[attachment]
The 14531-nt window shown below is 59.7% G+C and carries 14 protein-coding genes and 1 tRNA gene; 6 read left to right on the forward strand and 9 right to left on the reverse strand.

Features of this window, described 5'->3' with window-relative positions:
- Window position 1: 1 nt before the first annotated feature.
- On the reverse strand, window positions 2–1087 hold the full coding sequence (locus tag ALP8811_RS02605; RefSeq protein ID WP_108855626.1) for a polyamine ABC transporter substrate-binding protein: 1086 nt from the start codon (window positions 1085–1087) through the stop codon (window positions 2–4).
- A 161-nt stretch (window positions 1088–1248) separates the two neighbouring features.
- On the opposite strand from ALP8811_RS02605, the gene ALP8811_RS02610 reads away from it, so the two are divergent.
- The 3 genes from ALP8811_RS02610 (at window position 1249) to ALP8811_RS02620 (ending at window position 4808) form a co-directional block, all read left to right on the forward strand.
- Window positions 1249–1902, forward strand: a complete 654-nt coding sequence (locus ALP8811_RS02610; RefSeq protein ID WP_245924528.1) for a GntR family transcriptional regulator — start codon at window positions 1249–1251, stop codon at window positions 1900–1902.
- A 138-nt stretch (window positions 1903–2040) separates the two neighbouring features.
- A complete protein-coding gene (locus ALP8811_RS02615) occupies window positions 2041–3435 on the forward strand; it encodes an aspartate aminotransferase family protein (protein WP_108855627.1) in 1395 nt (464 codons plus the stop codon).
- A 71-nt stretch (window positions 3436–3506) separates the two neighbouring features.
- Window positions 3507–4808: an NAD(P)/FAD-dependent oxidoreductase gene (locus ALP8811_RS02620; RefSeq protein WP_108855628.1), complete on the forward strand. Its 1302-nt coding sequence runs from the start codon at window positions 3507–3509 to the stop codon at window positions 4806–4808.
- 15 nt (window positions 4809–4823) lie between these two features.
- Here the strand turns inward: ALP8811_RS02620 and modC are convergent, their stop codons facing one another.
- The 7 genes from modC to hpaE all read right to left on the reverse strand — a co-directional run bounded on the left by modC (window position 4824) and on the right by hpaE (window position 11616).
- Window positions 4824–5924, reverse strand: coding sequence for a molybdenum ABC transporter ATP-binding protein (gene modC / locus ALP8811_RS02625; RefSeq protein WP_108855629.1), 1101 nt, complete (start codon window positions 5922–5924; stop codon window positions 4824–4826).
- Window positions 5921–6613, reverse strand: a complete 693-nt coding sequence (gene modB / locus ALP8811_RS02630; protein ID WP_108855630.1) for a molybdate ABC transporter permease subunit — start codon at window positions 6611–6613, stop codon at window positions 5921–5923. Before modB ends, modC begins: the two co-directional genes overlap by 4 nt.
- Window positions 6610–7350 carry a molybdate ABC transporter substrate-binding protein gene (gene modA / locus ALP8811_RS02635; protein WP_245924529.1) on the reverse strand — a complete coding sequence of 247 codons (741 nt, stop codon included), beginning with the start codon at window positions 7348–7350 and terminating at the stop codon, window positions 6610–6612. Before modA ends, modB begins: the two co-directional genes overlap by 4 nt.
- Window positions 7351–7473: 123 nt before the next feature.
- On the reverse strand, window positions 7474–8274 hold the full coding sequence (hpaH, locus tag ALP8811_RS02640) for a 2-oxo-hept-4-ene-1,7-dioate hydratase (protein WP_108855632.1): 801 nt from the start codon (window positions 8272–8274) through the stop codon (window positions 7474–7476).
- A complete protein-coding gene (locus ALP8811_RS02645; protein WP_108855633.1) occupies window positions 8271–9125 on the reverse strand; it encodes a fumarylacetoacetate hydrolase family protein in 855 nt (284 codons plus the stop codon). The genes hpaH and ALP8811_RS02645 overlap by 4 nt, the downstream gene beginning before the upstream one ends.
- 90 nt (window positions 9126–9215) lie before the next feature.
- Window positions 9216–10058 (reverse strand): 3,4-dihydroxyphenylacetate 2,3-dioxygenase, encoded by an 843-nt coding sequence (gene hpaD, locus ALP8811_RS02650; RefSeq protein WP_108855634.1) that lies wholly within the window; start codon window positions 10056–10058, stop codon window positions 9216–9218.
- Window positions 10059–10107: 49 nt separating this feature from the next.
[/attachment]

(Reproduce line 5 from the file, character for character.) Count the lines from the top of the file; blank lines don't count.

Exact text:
- A 161-nt stretch (window positions 1088–1248) separates the two neighbouring features.